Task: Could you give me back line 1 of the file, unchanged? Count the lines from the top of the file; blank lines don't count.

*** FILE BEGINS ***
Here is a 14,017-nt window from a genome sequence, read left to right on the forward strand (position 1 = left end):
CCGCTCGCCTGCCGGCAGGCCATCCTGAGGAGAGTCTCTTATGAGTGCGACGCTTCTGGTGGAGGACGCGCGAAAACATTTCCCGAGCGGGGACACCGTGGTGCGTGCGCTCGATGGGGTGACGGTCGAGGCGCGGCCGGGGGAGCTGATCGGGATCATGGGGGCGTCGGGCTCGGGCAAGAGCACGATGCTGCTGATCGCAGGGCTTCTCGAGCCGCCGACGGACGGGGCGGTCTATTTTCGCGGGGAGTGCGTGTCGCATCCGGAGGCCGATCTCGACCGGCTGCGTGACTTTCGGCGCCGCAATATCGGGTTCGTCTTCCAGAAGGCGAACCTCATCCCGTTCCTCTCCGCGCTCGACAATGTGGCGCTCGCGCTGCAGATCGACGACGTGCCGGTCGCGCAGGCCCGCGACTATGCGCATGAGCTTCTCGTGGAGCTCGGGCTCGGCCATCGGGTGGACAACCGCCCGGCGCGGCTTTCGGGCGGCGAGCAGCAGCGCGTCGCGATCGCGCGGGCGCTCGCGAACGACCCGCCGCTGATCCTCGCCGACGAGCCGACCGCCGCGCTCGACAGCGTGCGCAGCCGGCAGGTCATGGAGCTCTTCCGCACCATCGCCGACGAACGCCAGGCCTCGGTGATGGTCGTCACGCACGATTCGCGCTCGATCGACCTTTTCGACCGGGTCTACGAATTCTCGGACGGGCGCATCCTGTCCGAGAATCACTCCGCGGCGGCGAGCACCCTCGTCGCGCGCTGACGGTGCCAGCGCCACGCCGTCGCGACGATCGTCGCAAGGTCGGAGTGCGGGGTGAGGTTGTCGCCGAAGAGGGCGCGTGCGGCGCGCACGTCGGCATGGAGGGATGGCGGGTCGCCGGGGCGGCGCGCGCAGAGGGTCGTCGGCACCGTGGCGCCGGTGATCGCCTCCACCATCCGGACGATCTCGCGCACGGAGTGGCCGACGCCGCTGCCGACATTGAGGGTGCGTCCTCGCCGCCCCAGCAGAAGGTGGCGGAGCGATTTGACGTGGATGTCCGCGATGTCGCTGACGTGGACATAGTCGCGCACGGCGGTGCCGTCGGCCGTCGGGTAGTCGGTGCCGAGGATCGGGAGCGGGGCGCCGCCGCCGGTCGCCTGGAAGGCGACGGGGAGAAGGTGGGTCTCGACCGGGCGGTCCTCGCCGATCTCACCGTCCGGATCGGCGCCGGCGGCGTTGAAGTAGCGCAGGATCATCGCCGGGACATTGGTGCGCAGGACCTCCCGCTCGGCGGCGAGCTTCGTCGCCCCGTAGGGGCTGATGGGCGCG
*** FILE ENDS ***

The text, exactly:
Here is a 14,017-nt window from a genome sequence, read left to right on the forward strand (position 1 = left end):